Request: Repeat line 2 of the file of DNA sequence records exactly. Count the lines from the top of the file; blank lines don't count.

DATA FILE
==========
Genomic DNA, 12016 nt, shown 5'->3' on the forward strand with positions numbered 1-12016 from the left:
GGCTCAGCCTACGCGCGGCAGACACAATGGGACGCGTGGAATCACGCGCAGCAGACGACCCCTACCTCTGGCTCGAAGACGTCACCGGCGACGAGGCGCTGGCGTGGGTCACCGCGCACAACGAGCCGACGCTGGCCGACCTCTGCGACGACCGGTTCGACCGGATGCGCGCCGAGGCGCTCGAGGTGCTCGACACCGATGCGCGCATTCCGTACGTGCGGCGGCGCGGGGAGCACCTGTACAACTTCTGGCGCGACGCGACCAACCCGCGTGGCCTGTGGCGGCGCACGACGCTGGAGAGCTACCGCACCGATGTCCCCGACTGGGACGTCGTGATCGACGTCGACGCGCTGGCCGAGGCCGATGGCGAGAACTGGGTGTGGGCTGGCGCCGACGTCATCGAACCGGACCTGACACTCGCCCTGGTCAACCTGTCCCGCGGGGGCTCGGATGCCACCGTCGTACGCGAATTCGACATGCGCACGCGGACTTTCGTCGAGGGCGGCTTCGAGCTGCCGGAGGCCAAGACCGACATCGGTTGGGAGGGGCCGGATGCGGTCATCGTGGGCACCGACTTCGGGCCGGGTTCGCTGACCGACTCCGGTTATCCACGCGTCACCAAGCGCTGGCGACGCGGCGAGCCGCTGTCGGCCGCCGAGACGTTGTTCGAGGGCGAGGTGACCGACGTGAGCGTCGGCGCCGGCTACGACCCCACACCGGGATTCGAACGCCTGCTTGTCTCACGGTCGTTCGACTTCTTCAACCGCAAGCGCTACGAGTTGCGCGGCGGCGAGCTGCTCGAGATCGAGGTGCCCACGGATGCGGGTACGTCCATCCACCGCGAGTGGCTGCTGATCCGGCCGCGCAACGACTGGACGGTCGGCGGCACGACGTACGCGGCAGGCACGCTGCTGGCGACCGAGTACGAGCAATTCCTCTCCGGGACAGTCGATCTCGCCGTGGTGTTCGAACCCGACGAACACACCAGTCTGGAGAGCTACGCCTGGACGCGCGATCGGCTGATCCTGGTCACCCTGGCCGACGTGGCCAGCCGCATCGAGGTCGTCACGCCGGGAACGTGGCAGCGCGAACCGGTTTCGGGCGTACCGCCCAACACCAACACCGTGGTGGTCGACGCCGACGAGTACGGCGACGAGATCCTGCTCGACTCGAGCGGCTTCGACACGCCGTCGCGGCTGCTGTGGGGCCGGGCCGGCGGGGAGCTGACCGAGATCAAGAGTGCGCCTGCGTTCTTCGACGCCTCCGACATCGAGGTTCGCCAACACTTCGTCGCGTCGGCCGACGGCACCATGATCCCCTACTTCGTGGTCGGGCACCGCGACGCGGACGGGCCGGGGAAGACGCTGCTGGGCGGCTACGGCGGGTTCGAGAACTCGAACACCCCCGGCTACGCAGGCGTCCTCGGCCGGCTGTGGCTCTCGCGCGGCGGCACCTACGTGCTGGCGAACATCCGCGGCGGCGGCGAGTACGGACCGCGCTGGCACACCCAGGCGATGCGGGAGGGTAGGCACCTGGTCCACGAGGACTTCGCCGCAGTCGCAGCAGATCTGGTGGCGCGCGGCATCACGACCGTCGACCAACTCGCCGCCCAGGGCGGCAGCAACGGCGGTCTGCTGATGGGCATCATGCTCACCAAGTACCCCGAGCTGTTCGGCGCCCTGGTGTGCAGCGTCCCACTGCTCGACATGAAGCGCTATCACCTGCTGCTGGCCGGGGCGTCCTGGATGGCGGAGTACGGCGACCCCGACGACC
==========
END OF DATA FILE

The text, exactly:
GGCTCAGCCTACGCGCGGCAGACACAATGGGACGCGTGGAATCACGCGCAGCAGACGACCCCTACCTCTGGCTCGAAGACGTCACCGGCGACGAGGCGCTGGCGTGGGTCACCGCGCACAACGAGCCGACGCTGGCCGACCTCTGCGACGACCGGTTCGACCGGATGCGCGCCGAGGCGCTCGAGGTGCTCGACACCGATGCGCGCATTCCGTACGTGCGGCGGCGCGGGGAGCACCTGTACAACTTCTGGCGCGACGCGACCAACCCGCGTGGCCTGTGGCGGCGCACGACGCTGGAGAGCTACCGCACCGATGTCCCCGACTGGGACGTCGTGATCGACGTCGACGCGCTGGCCGAGGCCGATGGCGAGAACTGGGTGTGGGCTGGCGCCGACGTCATCGAACCGGACCTGACACTCGCCCTGGTCAACCTGTCCCGCGGGGGCTCGGATGCCACCGTCGTACGCGAATTCGACATGCGCACGCGGACTTTCGTCGAGGGCGGCTTCGAGCTGCCGGAGGCCAAGACCGACATCGGTTGGGAGGGGCCGGATGCGGTCATCGTGGGCACCGACTTCGGGCCGGGTTCGCTGACCGACTCCGGTTATCCACGCGTCACCAAGCGCTGGCGACGCGGCGAGCCGCTGTCGGCCGCCGAGACGTTGTTCGAGGGCGAGGTGACCGACGTGAGCGTCGGCGCCGGCTACGACCCCACACCGGGATTCGAACGCCTGCTTGTCTCACGGTCGTTCGACTTCTTCAACCGCAAGCGCTACGAGTTGCGCGGCGGCGAGCTGCTCGAGATCGAGGTGCCCACGGATGCGGGTACGTCCATCCACCGCGAGTGGCTGCTGATCCGGCCGCGCAACGACTGGACGGTCGGCGGCACGACGTACGCGGCAGGCACGCTGCTGGCGACCGAGTACGAGCAATTCCTCTCCGGGACAGTCGATCTCGCCGTGGTGTTCGAACCCGACGAACACACCAGTCTGGAGAGCTACGCCTGGACGCGCGATCGGCTGATCCTGGTCACCCTGGCCGACGTGGCCAGCCGCATCGAGGTCGTCACGCCGGGAACGTGGCAGCGCGAACCGGTTTCGGGCGTACCGCCCAACACCAACACCGTGGTGGTCGACGCCGACGAGTACGGCGACGAGATCCTGCTCGACTCGAGCGGCTTCGACACGCCGTCGCGGCTGCTGTGGGGCCGGGCCGGCGGGGAGCTGACCGAGATCAAGAGTGCGCCTGCGTTCTTCGACGCCTCCGACATCGAGGTTCGCCAACACTTCGTCGCGTCGGCCGACGGCACCATGATCCCCTACTTCGTGGTCGGGCACCGCGACGCGGACGGGCCGGGGAAGACGCTGCTGGGCGGCTACGGCGGGTTCGAGAACTCGAACACCCCCGGCTACGCAGGCGTCCTCGGCCGGCTGTGGCTCTCGCGCGGCGGCACCTACGTGCTGGCGAACATCCGCGGCGGCGGCGAGTACGGACCGCGCTGGCACACCCAGGCGATGCGGGAGGGTAGGCACCTGGTCCACGAGGACTTCGCCGCAGTCGCAGCAGATCTGGTGGCGCGCGGCATCACGACCGTCGACCAACTCGCCGCCCAGGGCGGCAGCAACGGCGGTCTGCTGATGGGCATCATGCTCACCAAGTACCCCGAGCTGTTCGGCGCCCTGGTGTGCAGCGTCCCACTGCTCGACATGAAGCGCTATCACCTGCTGCTGGCCGGGGCGTCCTGGATGGCGGAGTACGGCGACCCCGACGACC